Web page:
Stewart v. WainwrightAnnotate this Case
494 So. 2d 489 (1986)
Roy Allen STEWART, Petitioner, v. Louie L. WAINWRIGHT, Etc., et al., Respondents.
Supreme Court of Florida.
September 25, 1986.
*490 Bennett H. Brummer, Public Defender, Eleventh Judicial Circuit, Miami, and Robin H. Greene, Spec. Asst. Public Defender, Coral Gables, for petitioner.
Jim Smith, Atty. Gen., and Calvin L. Fox, Asst. Atty. Gen., Miami, for respondents.
Stewart, a state prisoner under sentence of death for whom a second death warrant has been signed, petitions this Court for a writ of habeas corpus and requests a stay of execution.[*] We have jurisdiction. Art. V, § 3(b)(9), Fla. Const. Stewart claims that the death penalty is imposed in Florida in a racially discriminatory manner. Because the United States Supreme Court has granted review in two cases which present the same issue (McCleskey v. Kemp, ___ U.S. ___, 106 S. Ct. 3331, 92 L. Ed. 2d 737 (1986), Hitchcock v. Wainwright, 90 L. Ed. 2d 976, 106 S. Ct. 2888, 90 L. Ed. 2d 976 (1986)), Stewart claims that we should reconsider our previous rulings on this matter or, at least, hold this case pending resolution of McCleskey and Hitchcock.
In his petition Stewart states that the instant claim "is not cognizable in the trial court in post-conviction proceedings," citing State v. Henry, 456 So. 2d 466 (Fla. 1984). This is a misreading of Henry, wherein we held that Henry had not presented a colorable claim, not that he had not presented a cognizable claim. We have consistently held that a claim of arbitrary and capricious imposition of the death penalty because of racial discrimination should be presented in a motion for post-conviction relief. E.g., Smith v. State, 457 So. 2d 1380 (Fla. 1984); Meeks v. State, 382 So. 2d 673 (Fla. 1980); Henry v. State, 377 So. 2d 692 (Fla. 1979). Moreover, we have specifically held that such a claim cannot be raised for the first time in a habeas corpus proceeding. Ford v. Wainwright, 451 So. 2d 471 (Fla. 1984). Stewart did not raise this claim in his previous 3.850 motion, and he is procedurally barred from raising it in this petition. The petition for habeas corpus, therefore, is denied as is the requested stay of execution.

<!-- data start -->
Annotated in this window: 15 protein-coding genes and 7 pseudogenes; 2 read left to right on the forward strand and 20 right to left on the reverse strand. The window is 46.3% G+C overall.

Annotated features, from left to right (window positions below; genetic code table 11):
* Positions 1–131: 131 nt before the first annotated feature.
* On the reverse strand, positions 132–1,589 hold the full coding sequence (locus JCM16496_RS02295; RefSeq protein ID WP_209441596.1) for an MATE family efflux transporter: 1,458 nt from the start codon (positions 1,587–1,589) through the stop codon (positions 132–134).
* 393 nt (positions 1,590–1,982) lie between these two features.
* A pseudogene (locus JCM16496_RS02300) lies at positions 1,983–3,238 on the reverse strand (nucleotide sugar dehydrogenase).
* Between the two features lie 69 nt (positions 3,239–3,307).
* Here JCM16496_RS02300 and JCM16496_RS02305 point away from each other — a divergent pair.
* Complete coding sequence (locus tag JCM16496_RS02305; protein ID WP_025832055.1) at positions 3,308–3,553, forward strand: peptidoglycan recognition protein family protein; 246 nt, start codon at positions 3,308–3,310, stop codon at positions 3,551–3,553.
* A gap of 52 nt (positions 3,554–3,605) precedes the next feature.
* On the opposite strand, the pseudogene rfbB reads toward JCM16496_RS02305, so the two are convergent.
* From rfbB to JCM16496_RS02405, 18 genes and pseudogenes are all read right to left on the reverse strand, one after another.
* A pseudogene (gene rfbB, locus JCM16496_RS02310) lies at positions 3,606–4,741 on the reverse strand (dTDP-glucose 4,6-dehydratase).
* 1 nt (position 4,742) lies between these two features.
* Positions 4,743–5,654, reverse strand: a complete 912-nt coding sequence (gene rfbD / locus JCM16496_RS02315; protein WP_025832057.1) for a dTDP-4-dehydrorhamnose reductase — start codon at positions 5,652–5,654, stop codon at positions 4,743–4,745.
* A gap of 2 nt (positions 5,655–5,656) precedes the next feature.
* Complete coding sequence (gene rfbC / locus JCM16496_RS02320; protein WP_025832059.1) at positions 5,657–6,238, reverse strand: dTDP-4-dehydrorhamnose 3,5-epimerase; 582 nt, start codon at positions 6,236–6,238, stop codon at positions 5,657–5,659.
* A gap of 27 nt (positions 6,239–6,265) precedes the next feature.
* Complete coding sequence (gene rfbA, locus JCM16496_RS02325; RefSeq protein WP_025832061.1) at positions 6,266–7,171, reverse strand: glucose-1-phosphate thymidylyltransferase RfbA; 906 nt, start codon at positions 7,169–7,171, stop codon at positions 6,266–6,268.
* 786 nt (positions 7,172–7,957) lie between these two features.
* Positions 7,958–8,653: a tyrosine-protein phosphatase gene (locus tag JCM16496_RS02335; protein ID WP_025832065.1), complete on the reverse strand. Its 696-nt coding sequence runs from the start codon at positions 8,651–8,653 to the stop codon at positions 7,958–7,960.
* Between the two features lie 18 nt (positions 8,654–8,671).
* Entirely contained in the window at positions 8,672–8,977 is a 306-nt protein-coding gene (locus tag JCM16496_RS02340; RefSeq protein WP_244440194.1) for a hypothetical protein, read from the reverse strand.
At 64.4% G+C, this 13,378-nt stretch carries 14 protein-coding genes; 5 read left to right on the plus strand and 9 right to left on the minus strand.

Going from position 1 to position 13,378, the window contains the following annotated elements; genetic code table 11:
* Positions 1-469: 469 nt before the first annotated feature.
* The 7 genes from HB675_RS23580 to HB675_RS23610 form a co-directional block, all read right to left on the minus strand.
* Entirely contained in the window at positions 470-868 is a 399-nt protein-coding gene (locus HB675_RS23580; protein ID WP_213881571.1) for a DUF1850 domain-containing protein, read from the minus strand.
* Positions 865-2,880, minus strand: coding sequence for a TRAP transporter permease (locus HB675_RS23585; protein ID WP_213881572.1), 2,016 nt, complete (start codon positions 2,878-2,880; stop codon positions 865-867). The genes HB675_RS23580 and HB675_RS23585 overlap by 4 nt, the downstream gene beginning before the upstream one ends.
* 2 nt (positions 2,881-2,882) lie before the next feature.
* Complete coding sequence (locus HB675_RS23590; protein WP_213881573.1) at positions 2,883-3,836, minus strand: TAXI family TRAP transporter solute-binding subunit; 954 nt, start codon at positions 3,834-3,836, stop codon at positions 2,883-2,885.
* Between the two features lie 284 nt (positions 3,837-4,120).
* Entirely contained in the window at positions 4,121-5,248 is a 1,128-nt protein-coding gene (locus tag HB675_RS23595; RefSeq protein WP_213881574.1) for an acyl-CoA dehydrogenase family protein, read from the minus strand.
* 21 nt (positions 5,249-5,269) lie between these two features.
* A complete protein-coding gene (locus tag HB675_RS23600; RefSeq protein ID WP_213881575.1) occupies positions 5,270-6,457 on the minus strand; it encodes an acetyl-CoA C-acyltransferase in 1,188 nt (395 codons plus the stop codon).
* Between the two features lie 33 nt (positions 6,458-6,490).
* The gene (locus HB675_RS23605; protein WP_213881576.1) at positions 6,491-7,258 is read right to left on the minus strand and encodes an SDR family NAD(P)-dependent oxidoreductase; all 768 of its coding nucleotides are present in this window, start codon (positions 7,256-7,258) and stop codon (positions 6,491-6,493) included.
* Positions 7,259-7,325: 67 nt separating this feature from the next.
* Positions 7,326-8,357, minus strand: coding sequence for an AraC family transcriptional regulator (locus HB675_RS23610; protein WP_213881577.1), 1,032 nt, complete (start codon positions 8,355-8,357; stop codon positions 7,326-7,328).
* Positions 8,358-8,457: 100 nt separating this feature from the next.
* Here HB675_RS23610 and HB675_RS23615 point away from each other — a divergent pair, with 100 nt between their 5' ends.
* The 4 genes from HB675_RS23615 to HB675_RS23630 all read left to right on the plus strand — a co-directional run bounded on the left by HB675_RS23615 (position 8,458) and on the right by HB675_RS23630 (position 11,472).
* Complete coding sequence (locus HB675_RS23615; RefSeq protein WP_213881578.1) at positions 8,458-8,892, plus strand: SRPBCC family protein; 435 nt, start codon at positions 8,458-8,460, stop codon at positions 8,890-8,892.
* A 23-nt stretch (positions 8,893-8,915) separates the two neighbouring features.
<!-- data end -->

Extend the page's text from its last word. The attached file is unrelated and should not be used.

It is so ordered.
McDONALD, C.J., and ADKINS, BOYD, OVERTON, EHRLICH and SHAW, JJ., concur.
BARKETT, J., concurs specially with an opinion, in which BOYD, J., concurs.
BARKETT, Justice, concurring specially.
I agree that a challenge to the constitutionality of the death penalty statute on grounds that it is being systematically applied in a racially discriminatory manner should be presented in a motion for post-conviction relief rather than by way of habeas corpus. This is the appropriate means to place the issue before the fact finder to determine the validity of the allegations that the death penalty is being arbitrarily and capriciously imposed.
BOYD, J., concurs.NOTES
[*] We previously affirmed Stewart's convictions and sentences, Stewart v. State, 420 So. 2d 862 (Fla. 1982), cert. denied, 460 U.S. 1103, 103 S. Ct. 1802, 76 L. Ed. 2d 366 (1983), and affirmed the trial court's denial of Stewart's Fla.R.Crim.P. 3.850 motion filed after the signing of his first death warrant. Stewart v. State, 481 So. 2d 1210 (Fla. 1985).